Rants, Teacher

­­­­­­­­­­­­­­­­­­­­­­­­­­­­­­­­A guide or a sage? Spare me the crap. (Part 1)

standardised-testing-1Michael Zwaagstra, a school teacher and self-professed saviour of the education system, recently wrote an opinion piece that appeared in my local paper.

He said universities are brainwashing teachers to be a “guide on the side rather than a sage on the stage”.

Oh, spare me the melodrama.

Most teachers I know don’t have time to pontificate on whether they are guiding or a ‘sage-ing’. They are too busy teaching.

In a series of Common Sense Education videos on YouTube, Mr. Z has proclaimed that the “progressive ideology” of today’s education system is a failure.

Ah, yes. Once again, the education system is a failure. I’d be upset by this…if I didn’t hear it every other day…every other year…in every other century.

Back in the ‘good ole days’, teachers taught one lesson plan to the class and everybody learned it and we were all happy about it.

Yup.

At least, that’s the story that keeps going around.

And yet, it’s not quite true. In fact, it’s not true at all.

People who yearn for those rose-coloured days of school, filled with spelling tests and multiplication memorization, tend to forget a lot of the facts that went along with these things.

Back in the 1970’s, when I started grade school, we didn’t have children with special needs in our classes. Children with physical or mental disabilities were sent to a different school. In my case, their school was right across the street from my school. They were literally a stones-throw away and we never got together. The kids in my class who struggled were labeled “slow learners” and they failed at the end of the year.

People who wonder why kids never fail anymore, hear me now: because it doesn’t work.

Do you seriously know anyone who failed a grade (or two or three) who went on to great academic success because they had a chance to “catch up”? In my high school, these were the guys who went to the liquor store for you in grade 11, because they were already 20. They weren’t burning up the academic world thanks to being held back. They were just putting in time in a system that didn’t give a crap about them or their special learning issues.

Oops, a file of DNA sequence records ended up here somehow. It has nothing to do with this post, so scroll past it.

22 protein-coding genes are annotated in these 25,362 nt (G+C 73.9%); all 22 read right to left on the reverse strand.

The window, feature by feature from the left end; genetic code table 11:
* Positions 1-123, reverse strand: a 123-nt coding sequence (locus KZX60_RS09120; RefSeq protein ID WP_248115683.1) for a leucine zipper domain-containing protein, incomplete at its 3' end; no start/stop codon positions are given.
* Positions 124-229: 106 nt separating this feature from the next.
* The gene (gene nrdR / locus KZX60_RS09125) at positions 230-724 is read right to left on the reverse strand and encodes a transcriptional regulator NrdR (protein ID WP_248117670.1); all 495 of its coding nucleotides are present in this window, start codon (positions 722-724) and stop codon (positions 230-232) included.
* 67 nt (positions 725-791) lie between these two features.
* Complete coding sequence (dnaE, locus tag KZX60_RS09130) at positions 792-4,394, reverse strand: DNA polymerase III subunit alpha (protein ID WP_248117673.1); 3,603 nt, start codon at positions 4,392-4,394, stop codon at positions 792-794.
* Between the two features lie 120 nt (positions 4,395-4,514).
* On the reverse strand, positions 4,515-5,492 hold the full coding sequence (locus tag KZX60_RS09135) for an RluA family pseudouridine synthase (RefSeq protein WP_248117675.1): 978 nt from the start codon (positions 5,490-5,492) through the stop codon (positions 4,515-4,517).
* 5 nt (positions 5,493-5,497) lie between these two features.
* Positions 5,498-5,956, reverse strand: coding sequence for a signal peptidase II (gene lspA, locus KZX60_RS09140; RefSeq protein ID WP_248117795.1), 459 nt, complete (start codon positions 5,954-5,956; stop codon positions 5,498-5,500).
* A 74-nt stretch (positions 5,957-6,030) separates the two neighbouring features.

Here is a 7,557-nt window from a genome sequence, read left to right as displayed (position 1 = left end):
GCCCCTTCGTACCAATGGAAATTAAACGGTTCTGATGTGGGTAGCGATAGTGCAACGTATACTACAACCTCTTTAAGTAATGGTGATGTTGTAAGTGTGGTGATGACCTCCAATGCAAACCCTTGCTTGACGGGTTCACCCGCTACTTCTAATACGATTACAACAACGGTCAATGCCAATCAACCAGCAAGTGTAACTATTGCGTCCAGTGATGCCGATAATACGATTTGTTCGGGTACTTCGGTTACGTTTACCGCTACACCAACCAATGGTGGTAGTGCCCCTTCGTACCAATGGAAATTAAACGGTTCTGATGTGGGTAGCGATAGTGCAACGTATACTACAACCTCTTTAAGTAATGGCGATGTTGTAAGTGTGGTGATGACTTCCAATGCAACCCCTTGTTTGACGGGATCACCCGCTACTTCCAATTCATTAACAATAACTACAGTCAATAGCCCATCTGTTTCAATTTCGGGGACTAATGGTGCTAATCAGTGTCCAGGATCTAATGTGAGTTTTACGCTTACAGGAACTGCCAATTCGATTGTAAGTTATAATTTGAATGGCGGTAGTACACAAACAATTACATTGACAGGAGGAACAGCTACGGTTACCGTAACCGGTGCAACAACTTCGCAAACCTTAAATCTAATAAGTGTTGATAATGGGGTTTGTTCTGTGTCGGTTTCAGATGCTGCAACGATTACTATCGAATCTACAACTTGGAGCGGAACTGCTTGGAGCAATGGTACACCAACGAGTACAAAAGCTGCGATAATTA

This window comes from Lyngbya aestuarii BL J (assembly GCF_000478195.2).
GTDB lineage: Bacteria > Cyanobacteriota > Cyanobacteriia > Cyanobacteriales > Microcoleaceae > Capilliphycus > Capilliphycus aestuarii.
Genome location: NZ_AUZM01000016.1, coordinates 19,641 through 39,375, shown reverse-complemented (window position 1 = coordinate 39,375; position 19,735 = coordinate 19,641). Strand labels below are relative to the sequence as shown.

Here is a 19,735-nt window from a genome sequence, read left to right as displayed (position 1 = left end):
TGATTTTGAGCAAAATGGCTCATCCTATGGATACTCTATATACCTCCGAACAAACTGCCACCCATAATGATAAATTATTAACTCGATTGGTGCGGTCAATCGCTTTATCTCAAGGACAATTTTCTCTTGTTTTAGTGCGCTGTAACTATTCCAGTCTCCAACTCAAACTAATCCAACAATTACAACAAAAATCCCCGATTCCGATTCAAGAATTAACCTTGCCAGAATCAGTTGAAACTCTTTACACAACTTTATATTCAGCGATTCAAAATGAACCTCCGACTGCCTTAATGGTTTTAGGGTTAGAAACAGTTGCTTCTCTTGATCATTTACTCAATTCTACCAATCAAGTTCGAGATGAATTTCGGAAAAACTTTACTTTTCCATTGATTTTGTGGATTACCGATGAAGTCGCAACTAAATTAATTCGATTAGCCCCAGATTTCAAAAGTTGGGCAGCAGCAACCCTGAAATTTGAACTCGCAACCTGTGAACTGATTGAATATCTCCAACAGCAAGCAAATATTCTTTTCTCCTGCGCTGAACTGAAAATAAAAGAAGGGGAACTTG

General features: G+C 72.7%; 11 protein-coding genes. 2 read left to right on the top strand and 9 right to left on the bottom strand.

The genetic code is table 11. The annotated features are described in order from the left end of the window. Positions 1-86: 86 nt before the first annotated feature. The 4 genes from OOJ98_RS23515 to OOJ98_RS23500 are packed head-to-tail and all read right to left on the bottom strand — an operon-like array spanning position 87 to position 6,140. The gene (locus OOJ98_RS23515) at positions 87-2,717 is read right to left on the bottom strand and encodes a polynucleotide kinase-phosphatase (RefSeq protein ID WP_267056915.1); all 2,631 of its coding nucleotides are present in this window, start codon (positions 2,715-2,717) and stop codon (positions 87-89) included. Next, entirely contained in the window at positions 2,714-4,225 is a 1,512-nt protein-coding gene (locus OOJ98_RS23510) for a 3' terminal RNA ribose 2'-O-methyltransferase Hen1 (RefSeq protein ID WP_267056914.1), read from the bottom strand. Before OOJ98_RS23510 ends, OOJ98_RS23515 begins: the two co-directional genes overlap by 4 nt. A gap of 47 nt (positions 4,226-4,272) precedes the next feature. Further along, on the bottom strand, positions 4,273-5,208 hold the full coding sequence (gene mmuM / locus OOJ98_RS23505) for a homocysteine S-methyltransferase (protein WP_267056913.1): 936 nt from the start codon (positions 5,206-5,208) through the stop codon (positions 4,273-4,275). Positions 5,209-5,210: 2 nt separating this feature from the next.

In 2005, the Journal of Applied School Psychology published a study of students and discovered that:

Across grade levels, those events rated as most stressful by children were: losing a parent, academic retention, going blind, getting caught in theft, wetting in class, a poor report card, having an operation, parental fighting, and being sent to the principal.” 

Wow – kids would rather go blind than fail a grade.

And don’t forget about those kids at the school across the street. They were segregated from their peers, kids who may have lived across the street or were in their own family.

Thankfully, things have changed.

This new “progressive ideology” tries to treat students with respect.

All children are now considered worthy of a public education. We know that everyone benefits from integration (when it’s properly funded and implemented). Those who learn in different ways are taught in different ways.

Unfortunately, it is very, very hard to provide individual support when you have 30 students and one teacher.

Mr. Zwaagstra says that teachers are burning themselves out trying to adapt their lesson plans to meet every child’s individual learning style. He advises:

“Instead of wasting their time designing multiple lessons for each topic, teachers should put more effort into instructing the whole class at the same time.”

I agree that teachers are burning themselves out (please see a picture of me labeled, Exhibit A), but this ‘helpful’ advice just doesn’t ring true today.

We need to make some changes to our education system, but just declaring it a failure and going back to the good old days isn’t going to work. It’s 2013.  We have to look at today’s kids in today’s system and figure out what works best for them.

To be continued…

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